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‘Wife’s’ married to the road

Drama opens 14-week run Nov. 10 at Duke of York's

LONDON — “I Am My Own Wife” is proving polygamous. Doug Wright’s Tony-winning drama, now in previews on the West End, is on course to reach an international public of an order virtually unheard of for a nonmusical’s original Broadway staging.

The London gig, once again starring Tony winner Jefferson Mays, opens its 14-week run Nov. 10 at the Duke of York’s. “This will be the first real test” of the material’s appeal outside the U.S., says Broadway producer David Richenthal, who is backing the London run with Anthony and Charlene Marshall. Play previously did limited stands in Dublin — at last month’s theater fest — and for a week in Krakow performed in English with Polish supertitles.

London marks the first extended stand of a play Richenthal expects to tour globally well into 2007, with a willing Mays along for the ride. “It remains a joyful experience to do every night,” says Mays, 40, who has been en travesti as Charlotte von Mahlsdorf — and the play’s 34 other characters — pretty much continuously since January 2003.”That’s so unusual,” says Richenthal, speaking the week a deal was inked to take Moises Kaufman’s production to Caracas, Venezuela, next April — “to have an actor stay in a play this long and basically travel the globe with it. If I could place our production in Tokyo, I know Jefferson would make that kind of a trip.” Singapore is possible, as well.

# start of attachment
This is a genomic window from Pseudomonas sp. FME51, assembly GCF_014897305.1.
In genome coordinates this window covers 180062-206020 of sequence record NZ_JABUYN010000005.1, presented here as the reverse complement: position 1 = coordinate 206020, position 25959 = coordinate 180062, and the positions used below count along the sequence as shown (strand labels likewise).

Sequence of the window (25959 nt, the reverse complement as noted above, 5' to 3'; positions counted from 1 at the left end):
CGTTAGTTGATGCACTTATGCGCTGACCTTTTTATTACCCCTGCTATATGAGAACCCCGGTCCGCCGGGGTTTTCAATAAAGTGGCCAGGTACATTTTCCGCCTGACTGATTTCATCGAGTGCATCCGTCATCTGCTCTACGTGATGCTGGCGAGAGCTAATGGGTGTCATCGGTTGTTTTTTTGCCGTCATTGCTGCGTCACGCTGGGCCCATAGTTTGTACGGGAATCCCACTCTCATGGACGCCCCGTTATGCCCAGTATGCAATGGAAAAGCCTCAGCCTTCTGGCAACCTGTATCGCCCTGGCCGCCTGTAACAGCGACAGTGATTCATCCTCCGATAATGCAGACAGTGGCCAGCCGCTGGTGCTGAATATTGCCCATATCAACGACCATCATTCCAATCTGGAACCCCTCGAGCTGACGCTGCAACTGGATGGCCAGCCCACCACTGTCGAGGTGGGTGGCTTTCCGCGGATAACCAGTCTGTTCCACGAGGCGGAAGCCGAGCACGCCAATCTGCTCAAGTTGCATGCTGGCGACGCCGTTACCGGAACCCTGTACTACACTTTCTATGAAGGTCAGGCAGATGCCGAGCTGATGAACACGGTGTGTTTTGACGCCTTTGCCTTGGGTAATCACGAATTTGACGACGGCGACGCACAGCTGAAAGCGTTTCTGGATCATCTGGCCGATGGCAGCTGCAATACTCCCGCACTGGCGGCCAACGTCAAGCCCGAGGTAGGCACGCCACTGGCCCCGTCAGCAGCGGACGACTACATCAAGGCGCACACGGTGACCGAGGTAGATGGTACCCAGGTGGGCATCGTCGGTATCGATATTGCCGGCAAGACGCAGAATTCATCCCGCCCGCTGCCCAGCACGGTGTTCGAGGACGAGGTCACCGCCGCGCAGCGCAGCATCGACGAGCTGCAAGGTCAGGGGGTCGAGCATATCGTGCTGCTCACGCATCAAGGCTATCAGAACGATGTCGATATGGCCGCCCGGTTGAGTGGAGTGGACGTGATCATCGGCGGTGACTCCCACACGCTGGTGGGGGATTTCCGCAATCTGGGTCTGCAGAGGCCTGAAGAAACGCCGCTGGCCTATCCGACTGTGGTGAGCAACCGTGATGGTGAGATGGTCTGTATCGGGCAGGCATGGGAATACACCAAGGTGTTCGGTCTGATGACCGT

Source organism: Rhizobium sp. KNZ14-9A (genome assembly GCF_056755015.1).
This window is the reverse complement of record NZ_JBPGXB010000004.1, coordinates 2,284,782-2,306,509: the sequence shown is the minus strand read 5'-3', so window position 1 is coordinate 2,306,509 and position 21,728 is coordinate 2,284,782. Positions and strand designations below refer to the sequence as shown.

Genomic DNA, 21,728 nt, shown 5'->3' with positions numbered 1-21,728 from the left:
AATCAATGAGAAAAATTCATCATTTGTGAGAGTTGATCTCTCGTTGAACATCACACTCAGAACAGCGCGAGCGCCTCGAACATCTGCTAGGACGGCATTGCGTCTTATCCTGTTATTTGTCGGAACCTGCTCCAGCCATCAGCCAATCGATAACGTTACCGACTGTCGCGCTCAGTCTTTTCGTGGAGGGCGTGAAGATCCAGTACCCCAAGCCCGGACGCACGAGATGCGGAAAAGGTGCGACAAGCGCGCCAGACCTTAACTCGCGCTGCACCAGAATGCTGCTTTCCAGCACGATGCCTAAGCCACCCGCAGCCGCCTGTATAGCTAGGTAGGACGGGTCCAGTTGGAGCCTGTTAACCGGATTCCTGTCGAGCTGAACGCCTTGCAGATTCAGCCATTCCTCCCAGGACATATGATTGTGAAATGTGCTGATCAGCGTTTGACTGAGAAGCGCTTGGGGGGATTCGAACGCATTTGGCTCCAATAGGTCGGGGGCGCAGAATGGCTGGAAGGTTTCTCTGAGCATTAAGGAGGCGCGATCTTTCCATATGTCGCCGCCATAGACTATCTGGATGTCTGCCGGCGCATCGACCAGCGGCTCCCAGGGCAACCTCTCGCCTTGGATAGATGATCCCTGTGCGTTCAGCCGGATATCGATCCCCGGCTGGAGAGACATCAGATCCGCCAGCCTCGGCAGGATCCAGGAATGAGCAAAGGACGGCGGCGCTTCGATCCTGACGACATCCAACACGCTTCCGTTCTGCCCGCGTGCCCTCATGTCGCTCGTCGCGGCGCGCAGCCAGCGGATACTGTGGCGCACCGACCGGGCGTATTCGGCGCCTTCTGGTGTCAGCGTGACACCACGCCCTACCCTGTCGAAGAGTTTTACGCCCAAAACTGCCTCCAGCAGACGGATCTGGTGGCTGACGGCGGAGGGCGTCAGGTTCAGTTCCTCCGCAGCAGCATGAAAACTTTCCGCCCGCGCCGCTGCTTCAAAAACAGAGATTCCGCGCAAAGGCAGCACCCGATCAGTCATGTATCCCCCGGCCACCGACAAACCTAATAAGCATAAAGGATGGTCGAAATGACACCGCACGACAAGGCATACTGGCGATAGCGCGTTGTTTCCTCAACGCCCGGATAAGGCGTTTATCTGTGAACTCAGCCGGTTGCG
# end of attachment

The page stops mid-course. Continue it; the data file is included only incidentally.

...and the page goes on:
“Wife’s” ongoing trajectory is helped by the fact that the show’s assistant director happens to be Mays’ Australian wife of two years, Susan Lyons. That helps explain a five-month tour Down Under starting early July (Melbourne, Sydney and a third city). Three South African dates follow at the end of 2006, with Lyons keeping show — and spouse — company.

Richenthal is particularly keen to get “Wife” to Berlin, the city where von Mahlsdorf was born Lothar Berfelde in 1928. The hope there is for a German-language version of Kaufman’s staging, with Mays perhaps dropping in to do a guest stint in English with German supertitles. “Each country should have its own production,” says Richenthal, who has worldwide rights. He’s looking for a Spanish star, for instance, to headline Madrid.

A more immediate question concerns reactions in London, where numerous Tony and/or Pulitzer successes have fallen foul of British crix — “Proof,” “How I Learned to Drive” and “The Heidi Chronicles,” among them. “There is that worry,” Richenthal says of a staging costing roughly half the $1.2 million Broadway sum. “It will be ‘Field of Dreams’ theater — either people will run to it or they won’t.”

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